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Legislation on militia regulations passes Idaho committee

The bill is meant to clean up outdated language from Idaho code but critics say it opens the door to dangerous militia displays and organization.

BOISE, Idaho — A House panel heard testimony Wednesday on removing an entire section of Idaho code that has to do with militias and military parades. Under current Idaho code, Section 46-802, it is illegal for a “body of men” to “associate together as a military company or organization” or “parade in public with firearms in any city or town of this state” unless they’re “called into service of the state.”

House Bill 475 Would remove that section of code from law. Major Steve Stokes, General Counsel with the Idaho Military Division (IMD), presented the bill saying it’s about cutting back on regulations, per Gov. Little’s request.

“IMD submitted proposals in previous years to eliminate outdated and unnecessary statutes. The IMD identified Section 46-802 as unnecessary for its operations and proposed to the governor's office and DFM that the section be repealed,” Maj. Stokes said.

Maj. Stokes explained to the house committee that the current language is outdated. He points out another issue too, enforcing it.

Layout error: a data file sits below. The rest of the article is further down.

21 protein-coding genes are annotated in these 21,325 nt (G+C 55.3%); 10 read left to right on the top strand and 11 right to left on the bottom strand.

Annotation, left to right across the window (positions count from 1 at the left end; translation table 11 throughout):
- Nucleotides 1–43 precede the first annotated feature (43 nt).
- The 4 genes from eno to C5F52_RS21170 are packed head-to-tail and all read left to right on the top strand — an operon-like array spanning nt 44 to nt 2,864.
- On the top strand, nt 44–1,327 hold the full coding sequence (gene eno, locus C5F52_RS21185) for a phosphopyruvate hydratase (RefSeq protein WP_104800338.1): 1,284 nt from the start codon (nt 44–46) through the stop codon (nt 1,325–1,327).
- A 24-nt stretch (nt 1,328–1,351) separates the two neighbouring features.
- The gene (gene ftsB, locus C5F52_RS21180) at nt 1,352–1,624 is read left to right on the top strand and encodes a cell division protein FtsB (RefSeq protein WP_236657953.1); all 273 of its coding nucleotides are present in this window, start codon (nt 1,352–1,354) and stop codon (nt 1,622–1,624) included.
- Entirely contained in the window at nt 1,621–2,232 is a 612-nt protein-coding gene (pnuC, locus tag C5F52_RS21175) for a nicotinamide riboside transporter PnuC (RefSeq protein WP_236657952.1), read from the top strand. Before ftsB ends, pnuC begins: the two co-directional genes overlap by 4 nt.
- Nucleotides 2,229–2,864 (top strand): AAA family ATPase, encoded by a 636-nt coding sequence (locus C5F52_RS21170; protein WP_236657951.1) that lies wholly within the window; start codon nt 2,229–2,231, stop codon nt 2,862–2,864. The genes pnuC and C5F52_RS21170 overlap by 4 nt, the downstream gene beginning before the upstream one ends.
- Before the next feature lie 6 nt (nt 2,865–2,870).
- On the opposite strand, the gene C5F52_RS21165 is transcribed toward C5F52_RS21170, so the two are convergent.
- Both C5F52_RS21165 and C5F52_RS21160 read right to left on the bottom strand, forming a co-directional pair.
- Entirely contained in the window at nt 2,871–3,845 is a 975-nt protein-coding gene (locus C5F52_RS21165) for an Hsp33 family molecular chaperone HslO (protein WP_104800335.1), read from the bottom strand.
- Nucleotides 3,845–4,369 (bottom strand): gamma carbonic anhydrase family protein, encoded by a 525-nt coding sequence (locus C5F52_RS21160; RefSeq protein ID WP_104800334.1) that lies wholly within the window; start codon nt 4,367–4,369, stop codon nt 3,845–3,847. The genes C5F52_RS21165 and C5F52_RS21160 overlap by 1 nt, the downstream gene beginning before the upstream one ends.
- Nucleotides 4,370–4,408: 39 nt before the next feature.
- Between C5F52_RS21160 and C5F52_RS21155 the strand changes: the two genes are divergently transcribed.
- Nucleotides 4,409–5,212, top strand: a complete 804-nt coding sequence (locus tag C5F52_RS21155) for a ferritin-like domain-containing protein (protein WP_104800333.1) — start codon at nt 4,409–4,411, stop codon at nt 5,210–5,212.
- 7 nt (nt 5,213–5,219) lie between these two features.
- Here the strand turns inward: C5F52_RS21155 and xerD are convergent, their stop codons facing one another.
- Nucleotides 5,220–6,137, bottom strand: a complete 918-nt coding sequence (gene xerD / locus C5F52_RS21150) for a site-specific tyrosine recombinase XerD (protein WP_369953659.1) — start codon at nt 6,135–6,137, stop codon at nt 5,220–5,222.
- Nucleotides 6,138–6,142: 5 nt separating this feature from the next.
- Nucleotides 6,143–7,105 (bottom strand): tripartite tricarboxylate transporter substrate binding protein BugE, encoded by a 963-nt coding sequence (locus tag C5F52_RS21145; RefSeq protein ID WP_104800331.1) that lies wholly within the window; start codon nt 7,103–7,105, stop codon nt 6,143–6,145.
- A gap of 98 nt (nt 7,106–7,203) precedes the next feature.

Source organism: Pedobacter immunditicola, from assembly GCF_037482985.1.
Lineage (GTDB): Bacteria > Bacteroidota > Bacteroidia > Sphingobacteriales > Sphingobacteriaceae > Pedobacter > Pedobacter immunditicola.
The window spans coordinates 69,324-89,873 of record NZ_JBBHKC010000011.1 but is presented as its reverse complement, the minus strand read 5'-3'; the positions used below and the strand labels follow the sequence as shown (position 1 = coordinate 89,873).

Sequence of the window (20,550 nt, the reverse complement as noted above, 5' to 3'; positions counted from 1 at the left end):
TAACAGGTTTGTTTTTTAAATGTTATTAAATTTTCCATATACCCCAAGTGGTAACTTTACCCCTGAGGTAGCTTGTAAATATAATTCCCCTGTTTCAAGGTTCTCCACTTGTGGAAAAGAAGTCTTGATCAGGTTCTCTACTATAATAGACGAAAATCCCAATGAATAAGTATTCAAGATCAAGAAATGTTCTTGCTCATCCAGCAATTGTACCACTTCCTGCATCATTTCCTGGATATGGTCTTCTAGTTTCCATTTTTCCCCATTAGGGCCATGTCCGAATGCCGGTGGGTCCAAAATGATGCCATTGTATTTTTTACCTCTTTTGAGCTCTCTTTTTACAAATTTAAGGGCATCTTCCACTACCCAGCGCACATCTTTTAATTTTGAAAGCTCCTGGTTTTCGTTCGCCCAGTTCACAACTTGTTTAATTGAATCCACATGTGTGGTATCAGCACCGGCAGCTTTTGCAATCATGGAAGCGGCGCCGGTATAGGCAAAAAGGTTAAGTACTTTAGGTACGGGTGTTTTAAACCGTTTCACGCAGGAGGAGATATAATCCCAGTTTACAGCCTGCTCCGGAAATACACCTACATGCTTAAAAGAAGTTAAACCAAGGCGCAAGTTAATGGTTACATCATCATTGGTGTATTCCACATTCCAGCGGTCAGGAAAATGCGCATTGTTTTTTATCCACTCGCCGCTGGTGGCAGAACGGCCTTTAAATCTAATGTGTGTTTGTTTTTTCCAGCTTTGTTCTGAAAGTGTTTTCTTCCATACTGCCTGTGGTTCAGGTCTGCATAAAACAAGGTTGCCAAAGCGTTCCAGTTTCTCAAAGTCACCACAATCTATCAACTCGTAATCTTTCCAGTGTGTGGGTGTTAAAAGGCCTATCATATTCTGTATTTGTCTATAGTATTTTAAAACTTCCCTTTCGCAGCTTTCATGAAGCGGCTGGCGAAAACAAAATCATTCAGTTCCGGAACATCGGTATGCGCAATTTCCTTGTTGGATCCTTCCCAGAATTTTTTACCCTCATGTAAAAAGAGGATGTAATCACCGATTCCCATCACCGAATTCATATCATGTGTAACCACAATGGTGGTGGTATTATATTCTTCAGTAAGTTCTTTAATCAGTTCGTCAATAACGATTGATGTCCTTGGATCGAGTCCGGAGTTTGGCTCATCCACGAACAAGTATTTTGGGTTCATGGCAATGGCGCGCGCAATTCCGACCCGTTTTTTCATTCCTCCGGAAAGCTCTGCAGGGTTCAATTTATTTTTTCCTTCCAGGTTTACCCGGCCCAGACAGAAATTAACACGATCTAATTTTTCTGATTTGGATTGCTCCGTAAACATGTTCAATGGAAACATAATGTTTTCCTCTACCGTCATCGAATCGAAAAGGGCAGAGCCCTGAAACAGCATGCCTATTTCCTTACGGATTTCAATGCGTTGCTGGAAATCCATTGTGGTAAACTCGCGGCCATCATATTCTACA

“The statute does not have a defined enforcement mechanism. There is no assignment of criminal liability attached. So, no law enforcement can enforce the provision,” Stokes said.

Critics of the bill testified that removing the Idaho code could come with negative and dangerous impacts.

“I can think of no time in our nation's history where this law is more needed than today, bearing in mind the recent anniversary of the January sixth insurrection, as well as the Rittenhouse trial. Why would we want to give the green light to vigilantism, lawlessness, and intimidation,” said citizen Ben Satterlee.

Others had similar feelings.

“I feel that repealing this law at this time without a replacement in place would be bad,” said Joe Evans of Meridian.

Several people living in North Idaho also testified to the committee about their concerns with militias, specifically after instances in 2020 that saw armed groups patrol Cour d’Alene amid social justice protests across the United States.

In testimony, concerns like those were addressed by Major Stokes who says there are other parts of Idaho law that cover militias and concerns of terrorism. Namely, Idaho code 18-8103 and the Idaho Constitution, Article I, section 12.

To be clear, Major Stokes was not advocating for or against militias or anything like that. Rather, cutting red tape per the governor’s request. Because the section of code in question is a part of title 46, Militia and military affairs, Stokes argued editing the law to add clarifying language could infringe on citizens’ rights, something not under the purview of title 46.

“If the Legislature determines that it needs to add a precise, clearly constitutional and clearly enforceable provision that restricts the behavior of the general population, it should nest that provision where it needs to be in the Criminal Code, which is found in Title 18,” Stokes said.

All citizen testimony was against the bill. The house committee passed the bill to the full house on a 13-4 vote, with no recommendation to pass or not.

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